And so to the traffic. I sometime use a film of London traffic in my presentations. It was filmed in 1903 and shows a chaotic street of horse drawn carts and omnibuses, pedestrians and horse riders going in all directions at the same time yet somehow not colliding. I used to say that it was a chaotic system regulated by eye contact, something that we are trying to recreate in Europe through the Shared Space movement. Indian roads are just like this, there are traffic regulations and even occasionally traffic cops, but no one pays them any heed. People drive the wrong way around roundabouts, the slow lane on motorways runs in both directions and traffic turning right out of a side street does so without stopping even on the busiest roads. Then there are the pavements which are impassible because of all of the hawkers so that pedestrians wander unconcerned amongst the traffic along with dogs and of course cows. And everyone blows their horn, all the time, not in anger but to say ‘I’m here!’ – indeed most lorries have ‘please horn’ painted behind them for anyone wishing to overtake.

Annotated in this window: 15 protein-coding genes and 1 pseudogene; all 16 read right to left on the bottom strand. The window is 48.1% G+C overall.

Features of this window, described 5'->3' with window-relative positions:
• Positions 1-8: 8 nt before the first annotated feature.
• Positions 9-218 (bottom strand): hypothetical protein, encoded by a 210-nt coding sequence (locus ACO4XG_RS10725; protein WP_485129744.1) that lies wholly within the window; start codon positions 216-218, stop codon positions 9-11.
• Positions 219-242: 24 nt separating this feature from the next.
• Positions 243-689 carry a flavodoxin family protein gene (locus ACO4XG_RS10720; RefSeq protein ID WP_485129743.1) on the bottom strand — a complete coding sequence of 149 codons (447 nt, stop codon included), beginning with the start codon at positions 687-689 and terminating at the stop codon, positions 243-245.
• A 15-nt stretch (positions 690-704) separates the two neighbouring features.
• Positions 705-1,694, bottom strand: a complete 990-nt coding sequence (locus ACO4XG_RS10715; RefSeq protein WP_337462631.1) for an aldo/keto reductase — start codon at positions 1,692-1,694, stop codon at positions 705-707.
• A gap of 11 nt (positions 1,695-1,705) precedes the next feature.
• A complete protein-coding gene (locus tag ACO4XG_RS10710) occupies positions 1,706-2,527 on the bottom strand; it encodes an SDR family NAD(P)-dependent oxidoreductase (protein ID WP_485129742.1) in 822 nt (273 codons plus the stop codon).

It is not just eye contact that regulates this system, although there is a lot of that. It is the way that every driver works on the assumption that everyone else on the road is likely to turn into their path at any moment and thinks that this is just fine. Even in the fast lane of a motorway you will at some point encounter a cow! By contrast in Europe we drive on the roads in the knowledge that the highway is exclusively ours, something reflected in our speed and the span of our attention. The death toll on Indian roads is of course astronomic (130 deaths a year per 1000 vehicles compared to 4.5 in the U.K.). This is not helped by the numbers of people who can be crammed into each vehicle (we saw 10 people plus the driver in a tuc tuc and a family of four on a motor scooter). But we never saw even a minor accident and could only admire the real-time spatial awareness of the drivers.